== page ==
Inpatient Chemotherapy Service Improvement Project — ASN Events

Inpatient Chemotherapy Service Improvement Project (#203)

Marliese Alexander 1 , Frank Coenders 1 , Danielle Murray 1
  1. Peter MacCallum Cancer Centre, Melbourne, Victoria, Australia

Aims: Improve quality, safety and outcomes associated with inpatient chemotherapy; reduce clinical risk and non-value added length of stay (LOS), improve manufacturing services, develop an education program and improve home care between chemotherapy cycles.

Methods: Using Lean methodologies the following interventions were developed and piloted over a 3 month period. Consensus guidelines for the flexible dosing of chemotherapy in multi-day pathways and an electronic communication tool and business rules for the ordering,  manufacturing and delivery of chemotherapy to inpatient wards. A cycle one education program and patient home care critical observation and escalation parameter sheet were also developed. 

Results: Flexible dosing guidelines enabled staff to bring forward the timing of subsequent day chemotherapy, reducing the proportion of chemotherapy given after hours (reducing clinical risk) and the proportion of chemotherapy finishing after hours (facilitating same day discharge and reduced LOS). There was a 10% reduction in chemotherapy finishing after-hours and a significant reduction in LOS was achieved for multiple pathways projected to save 24 inpatient bed-days or over $20,000 annually. The electronic communication tool provided manufacturing staff with requested start times (previously unknown) providing greater lead time to manufacture chemotherapy on time. Releasing two days of chemotherapy facilitated earlier (on-time) administration without causing medication error. The developed education program was designed to facilitate commencement of education in ambulatory care clinics with completion during the inpatient stay. The package included an educational DVD, suite of information brochures (new and updated), newly developed patient held chemotherapy plan and a Medical Record (MR) education form. A set of agreed signs and symptoms for self-monitoring following discharge, with associated escalation procedures, was formulated and endorsed with implementation soon to commence.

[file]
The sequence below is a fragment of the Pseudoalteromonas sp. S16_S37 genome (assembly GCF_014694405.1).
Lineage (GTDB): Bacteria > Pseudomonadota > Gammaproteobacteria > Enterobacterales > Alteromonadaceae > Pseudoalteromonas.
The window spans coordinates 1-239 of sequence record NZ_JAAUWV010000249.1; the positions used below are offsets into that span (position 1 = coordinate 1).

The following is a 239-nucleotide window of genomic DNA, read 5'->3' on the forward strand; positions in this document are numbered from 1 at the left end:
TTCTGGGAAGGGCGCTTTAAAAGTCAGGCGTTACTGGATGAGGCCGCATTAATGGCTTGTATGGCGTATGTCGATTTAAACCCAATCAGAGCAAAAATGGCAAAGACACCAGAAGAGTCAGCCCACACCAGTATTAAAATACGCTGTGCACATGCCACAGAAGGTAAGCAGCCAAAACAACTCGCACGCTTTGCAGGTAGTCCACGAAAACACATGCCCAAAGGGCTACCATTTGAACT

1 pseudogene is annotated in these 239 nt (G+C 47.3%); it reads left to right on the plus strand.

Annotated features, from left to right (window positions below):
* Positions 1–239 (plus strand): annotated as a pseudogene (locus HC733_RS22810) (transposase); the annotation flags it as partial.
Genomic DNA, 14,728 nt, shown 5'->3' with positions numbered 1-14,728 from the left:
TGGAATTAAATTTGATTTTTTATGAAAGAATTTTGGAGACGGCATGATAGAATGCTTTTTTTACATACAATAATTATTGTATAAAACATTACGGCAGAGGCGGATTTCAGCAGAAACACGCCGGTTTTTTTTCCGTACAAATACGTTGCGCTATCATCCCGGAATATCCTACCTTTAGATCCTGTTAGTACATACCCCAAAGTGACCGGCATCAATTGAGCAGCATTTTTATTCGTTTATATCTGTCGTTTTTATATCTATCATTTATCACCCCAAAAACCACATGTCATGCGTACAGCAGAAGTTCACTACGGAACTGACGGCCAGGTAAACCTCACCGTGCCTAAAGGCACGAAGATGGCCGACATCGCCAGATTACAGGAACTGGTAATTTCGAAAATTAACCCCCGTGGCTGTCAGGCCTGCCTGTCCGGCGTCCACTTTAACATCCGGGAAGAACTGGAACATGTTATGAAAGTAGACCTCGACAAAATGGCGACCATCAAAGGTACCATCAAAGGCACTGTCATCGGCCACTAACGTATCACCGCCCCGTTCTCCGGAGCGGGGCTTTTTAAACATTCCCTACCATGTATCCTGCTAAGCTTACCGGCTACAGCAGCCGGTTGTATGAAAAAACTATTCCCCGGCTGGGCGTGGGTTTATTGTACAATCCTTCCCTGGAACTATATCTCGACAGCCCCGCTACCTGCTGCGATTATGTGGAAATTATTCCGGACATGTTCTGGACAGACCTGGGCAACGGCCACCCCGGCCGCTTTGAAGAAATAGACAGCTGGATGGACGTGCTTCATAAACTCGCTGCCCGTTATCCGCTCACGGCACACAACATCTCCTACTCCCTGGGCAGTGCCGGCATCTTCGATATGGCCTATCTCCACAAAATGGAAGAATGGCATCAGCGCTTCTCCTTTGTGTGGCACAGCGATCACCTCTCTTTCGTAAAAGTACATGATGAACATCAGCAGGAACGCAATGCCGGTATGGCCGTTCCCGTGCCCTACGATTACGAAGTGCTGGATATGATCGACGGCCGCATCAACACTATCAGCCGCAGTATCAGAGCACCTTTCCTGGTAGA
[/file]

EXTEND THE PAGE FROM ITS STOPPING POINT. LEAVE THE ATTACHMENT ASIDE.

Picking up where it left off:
Conclusion: Applying a multidisciplinary approach to improving quality and safety outcomes resulted in four separate improvement interventions targeting chemotherapy administration, manufacturing, education and home care.